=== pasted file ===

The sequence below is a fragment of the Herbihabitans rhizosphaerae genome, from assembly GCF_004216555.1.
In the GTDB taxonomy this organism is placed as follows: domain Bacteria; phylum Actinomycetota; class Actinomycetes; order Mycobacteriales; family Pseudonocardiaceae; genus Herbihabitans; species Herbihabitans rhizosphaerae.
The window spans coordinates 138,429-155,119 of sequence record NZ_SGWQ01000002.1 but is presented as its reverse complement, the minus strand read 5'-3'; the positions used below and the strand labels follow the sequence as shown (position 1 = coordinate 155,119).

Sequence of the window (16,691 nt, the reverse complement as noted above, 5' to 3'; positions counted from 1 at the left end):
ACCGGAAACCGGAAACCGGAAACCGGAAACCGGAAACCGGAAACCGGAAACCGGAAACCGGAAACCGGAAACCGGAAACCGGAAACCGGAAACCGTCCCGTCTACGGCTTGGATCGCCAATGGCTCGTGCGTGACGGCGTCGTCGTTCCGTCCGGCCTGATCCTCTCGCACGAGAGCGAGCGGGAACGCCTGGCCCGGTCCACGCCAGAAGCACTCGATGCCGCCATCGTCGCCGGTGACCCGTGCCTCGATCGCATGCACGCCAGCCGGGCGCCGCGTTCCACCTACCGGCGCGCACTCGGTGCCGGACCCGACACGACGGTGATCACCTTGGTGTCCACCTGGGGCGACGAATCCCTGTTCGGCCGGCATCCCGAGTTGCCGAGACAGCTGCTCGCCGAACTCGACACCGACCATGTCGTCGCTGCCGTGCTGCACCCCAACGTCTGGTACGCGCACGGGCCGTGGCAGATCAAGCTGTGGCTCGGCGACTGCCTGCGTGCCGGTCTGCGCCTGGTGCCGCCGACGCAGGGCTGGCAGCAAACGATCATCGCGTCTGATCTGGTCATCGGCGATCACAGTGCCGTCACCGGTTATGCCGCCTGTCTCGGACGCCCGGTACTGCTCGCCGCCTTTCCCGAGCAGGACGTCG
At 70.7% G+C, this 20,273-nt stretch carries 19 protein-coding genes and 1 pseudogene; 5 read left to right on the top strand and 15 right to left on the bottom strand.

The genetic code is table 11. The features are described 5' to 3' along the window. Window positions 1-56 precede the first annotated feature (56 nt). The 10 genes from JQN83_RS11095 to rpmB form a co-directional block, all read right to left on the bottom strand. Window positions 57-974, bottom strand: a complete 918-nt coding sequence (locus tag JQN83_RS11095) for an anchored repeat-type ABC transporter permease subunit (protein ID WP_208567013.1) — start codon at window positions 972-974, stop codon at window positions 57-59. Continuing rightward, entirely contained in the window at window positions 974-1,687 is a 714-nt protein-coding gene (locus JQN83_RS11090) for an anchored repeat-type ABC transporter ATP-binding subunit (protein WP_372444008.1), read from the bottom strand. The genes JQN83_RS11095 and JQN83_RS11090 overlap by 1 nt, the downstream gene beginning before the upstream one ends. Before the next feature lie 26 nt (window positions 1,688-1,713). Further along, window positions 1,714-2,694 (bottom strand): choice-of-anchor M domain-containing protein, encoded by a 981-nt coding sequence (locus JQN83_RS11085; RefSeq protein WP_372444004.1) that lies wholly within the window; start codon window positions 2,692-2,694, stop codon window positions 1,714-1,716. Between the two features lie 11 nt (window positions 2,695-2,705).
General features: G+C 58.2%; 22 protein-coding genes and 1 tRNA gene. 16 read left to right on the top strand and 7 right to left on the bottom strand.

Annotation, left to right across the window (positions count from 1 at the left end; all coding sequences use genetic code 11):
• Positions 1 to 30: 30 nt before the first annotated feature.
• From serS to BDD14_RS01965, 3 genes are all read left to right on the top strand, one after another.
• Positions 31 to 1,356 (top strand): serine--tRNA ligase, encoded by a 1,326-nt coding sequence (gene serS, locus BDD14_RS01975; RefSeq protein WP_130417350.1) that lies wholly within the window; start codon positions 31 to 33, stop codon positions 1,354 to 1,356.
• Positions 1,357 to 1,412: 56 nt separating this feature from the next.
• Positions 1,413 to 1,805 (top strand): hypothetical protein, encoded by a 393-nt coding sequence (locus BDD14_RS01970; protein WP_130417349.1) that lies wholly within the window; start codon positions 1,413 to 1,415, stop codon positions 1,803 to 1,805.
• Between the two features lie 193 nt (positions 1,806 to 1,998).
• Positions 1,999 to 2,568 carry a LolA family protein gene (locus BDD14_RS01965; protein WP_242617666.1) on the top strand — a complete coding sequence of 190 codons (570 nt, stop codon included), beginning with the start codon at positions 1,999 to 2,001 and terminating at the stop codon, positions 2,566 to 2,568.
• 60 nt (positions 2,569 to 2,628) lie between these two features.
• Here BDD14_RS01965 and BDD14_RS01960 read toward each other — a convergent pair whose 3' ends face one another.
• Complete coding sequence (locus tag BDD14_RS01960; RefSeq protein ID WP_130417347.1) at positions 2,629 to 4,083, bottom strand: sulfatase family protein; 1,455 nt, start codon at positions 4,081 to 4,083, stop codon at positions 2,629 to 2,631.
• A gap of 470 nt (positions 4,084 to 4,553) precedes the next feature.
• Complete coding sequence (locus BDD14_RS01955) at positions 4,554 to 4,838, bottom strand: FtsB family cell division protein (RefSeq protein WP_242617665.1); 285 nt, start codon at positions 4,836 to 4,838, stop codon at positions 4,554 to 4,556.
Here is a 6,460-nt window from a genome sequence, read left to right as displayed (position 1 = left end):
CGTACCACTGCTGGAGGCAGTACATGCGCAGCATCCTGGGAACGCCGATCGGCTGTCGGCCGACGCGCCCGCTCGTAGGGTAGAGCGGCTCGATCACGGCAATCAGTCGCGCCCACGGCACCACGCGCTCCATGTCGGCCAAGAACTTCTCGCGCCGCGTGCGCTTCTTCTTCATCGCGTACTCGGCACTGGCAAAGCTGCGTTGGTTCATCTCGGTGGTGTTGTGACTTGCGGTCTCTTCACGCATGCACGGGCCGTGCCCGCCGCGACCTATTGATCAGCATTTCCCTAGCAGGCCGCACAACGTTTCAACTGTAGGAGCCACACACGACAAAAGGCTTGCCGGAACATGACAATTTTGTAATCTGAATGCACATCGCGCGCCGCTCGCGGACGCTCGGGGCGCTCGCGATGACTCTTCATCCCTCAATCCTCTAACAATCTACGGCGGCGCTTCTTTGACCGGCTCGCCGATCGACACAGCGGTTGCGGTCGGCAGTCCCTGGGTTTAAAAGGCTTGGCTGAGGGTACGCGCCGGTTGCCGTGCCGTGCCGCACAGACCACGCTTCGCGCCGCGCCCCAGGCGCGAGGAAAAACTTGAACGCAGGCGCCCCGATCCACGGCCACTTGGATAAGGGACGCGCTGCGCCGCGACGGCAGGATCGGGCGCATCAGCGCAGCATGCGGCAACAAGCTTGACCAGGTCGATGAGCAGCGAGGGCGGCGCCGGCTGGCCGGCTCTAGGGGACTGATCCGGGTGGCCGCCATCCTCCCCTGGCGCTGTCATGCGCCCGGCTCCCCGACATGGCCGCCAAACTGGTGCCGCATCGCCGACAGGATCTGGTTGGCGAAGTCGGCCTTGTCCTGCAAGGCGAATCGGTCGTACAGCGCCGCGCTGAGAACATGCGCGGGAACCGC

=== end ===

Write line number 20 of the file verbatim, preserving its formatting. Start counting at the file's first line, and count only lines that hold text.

• A gap of 470 nt (positions 4,084 to 4,553) precedes the next feature.